Not quite four years

My last post said to check back in four years…well, its been a little over 2 years but we have an update.

Previously, I said I had flattened the top. I had…to some extent. A couple weeks ago, I finally…no really this time…finally got it flat. There’s on spot that is a hair low, but I’m not about to take the entire bench top down to make it flat. I’ll live with the small depression.

Still no leg vise, but it’s coming. I’ve had the wood for the chop for several years and I got a wooden screw this week. I’ve got a couple of little projects to finish then the leg vise is next.

I will eventually replace this bench, but for now it will do what I need.

Lessons learned:

  1. If I laminate the next top, I will use biscuits to line up the top edge so I can get it flatter much quicker
  2. I will pay attention to the grain direction when I laminate the top. I didn’t on the current top and the top has several spots with tearout from the flattening
  3. I will pay more attention to the front of the top to ensure it and the front legs are parallel and square to the top. It’s not mandatory but it sure will make it nice.
  4. I will make it slightly wider. Current top is about 19″ and the next one will be 22″ or so.
  5. I will make it as long as I can to fit in the space I have. Current top is about 7′ long which is plenty good, but more would be better.

Four years and still not finished

Looking back at this blog, I see I started my bench 4 years and 6 days ago….and I’m still not finished!

Last week I finally got around to flattening the top. I’ve used it quite a bit over the last four years but I did it by working around the non-flat top. The left end was flat in the area I normally worked and if I ever needed more flat area I would just throw a piece of plywood on top.

I ended up cutting an additional 8 inches off the left side and about a foot off the right side.

I still need to put a leg vise on it and drill some more dog holes.

Come back in four years and see if it’s done yet!


Welcome Back…kind of

Seems I’m really not very good at keeping this thing up to date. I think its actually an indicator of how my overall woodworking is going. Its one of those hobbies that comes and goes as time allows.

For now, I’m back into the woodworking thing. I’ve become an Apprentice at The Hand Tool School which is keeping me more accountable to myself for actually putting sharp edges to wood.

The plan I came up with for my apprenticeship is to finish all of the projects in Semester 1 of the Hand Tool School. So far, I’ve finished the winding sticks and the saw bench. Next up are the bench hooks.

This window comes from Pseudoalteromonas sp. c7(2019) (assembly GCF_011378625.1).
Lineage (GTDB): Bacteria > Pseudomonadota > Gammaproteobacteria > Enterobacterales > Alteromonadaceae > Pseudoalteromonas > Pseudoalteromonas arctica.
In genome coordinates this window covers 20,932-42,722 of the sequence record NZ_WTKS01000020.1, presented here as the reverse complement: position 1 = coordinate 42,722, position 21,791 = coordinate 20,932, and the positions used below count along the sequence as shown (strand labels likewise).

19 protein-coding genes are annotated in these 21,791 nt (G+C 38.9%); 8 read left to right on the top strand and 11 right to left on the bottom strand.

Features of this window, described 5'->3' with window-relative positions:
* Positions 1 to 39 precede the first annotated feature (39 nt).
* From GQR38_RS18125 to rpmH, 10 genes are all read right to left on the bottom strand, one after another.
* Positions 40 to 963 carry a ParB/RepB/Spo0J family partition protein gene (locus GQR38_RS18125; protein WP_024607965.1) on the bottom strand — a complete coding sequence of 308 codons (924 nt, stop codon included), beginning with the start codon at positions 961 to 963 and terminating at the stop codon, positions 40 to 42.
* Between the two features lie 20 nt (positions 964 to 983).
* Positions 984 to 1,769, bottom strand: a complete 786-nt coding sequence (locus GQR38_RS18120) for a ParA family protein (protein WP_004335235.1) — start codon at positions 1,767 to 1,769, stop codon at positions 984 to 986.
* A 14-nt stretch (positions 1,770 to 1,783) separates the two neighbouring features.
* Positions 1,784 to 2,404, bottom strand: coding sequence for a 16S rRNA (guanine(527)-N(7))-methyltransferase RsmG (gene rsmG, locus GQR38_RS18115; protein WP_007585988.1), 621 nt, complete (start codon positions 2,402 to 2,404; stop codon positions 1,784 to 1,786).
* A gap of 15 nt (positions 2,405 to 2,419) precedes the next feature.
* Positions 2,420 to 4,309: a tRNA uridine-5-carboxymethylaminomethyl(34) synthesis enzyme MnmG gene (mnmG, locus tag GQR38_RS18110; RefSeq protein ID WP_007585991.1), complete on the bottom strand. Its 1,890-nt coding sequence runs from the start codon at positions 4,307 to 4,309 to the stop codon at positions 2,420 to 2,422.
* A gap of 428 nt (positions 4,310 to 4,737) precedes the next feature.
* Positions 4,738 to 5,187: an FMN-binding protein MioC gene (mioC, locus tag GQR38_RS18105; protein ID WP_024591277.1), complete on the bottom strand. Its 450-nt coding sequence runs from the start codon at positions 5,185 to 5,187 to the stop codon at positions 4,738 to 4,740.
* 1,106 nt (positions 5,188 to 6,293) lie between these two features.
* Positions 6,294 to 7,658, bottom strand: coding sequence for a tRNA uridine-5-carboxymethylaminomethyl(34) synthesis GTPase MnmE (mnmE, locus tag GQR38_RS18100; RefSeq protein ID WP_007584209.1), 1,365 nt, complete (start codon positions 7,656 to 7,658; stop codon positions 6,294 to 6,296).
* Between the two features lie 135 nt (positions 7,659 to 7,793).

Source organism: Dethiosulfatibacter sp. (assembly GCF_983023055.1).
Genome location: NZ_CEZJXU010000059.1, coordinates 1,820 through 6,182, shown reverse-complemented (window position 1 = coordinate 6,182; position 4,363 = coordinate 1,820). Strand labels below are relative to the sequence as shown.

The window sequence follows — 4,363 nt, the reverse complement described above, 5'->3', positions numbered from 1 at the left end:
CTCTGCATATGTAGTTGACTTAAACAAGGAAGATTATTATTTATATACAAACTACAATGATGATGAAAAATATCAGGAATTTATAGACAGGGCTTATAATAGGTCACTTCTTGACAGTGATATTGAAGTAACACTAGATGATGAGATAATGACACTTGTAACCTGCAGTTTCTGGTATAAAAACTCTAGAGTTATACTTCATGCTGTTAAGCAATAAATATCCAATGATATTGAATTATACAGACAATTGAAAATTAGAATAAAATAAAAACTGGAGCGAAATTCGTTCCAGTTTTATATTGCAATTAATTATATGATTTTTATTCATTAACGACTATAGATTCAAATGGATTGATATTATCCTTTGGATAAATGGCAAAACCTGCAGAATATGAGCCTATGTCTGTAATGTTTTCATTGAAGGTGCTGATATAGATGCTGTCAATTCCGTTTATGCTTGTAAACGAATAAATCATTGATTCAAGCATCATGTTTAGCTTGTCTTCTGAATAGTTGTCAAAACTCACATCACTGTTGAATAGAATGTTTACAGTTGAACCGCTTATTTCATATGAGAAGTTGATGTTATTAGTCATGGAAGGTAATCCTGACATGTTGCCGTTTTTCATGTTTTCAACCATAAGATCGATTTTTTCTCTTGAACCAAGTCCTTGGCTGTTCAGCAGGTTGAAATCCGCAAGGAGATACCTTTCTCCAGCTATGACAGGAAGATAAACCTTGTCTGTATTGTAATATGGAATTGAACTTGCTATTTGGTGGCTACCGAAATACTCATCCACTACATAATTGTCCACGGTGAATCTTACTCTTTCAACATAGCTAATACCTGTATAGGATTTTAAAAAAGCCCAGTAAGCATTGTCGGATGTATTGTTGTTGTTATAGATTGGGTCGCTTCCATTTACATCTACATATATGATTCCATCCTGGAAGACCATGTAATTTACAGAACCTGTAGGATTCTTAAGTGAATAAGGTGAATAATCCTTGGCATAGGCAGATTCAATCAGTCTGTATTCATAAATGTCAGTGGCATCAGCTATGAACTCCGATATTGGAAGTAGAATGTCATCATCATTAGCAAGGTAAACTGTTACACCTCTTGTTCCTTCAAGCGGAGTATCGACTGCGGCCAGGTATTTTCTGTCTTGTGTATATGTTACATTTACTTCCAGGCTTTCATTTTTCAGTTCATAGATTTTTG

Here are the winding sticks:


The first one, on the right, is walnut. The only contrasting wood I had laying around was maple. I was listening to an episode of Wood Talk Online as I was putting the maple inlay into the walnut. Something on the podcast led up to Shannon saying he didn’t really like the contrast of maple and walnut. The he said it made a project look ‘crafty’. I know he was just kidding, but it tickled me since I was standing over a maple&walnut project.

I started a thread on the HTS forum lamenting the fact my teacher was mocking my project in the public venue. We have been having a lot of fun with this. Anyway, since I am a smart aleck at heart, I had to make the other winding stick out of maple with the inlay made out of walnut.

Overall this was a fun project. Some rip sawing, some cross cut sawing, a little planing to the line, and quite a bit of chisel work. Planing the maple was not the most fun thing. Made me realize I need some sharper blades and some more practice to tackle maple.

I will make another pair in the future that actually has a little better contrast and that is short enough to fit in my Dutch tool chest.

Houston, we have a problem

There is zero, zip, zilch, nada, no chance the chest will be ready for the charity auction this weekend.

I came to that conclusion Friday night at 2:00 am when I snapped a tennon. The tennon snapped and all of the air went out of my sails. Truth is, I would have had a tough time finishing the chest, but I would have had a chance.

Since I had some time on my hands and I was not 100% happy with the shoulders on the other rail, I just shortened the rails by a couple of inches and recut all of the tennons. I decided to try the router plane to make sure the tennons were a little more crisp. That worked like a champ, but was slower than cream rising on buttermilk.

The Real Reason

I started this blog as somewhat of a mechanism to hold myself accountable to a timeline. I promised a project to be delivered on 12 Apr and knew I would fall woefully behind, and hoped this blog would help.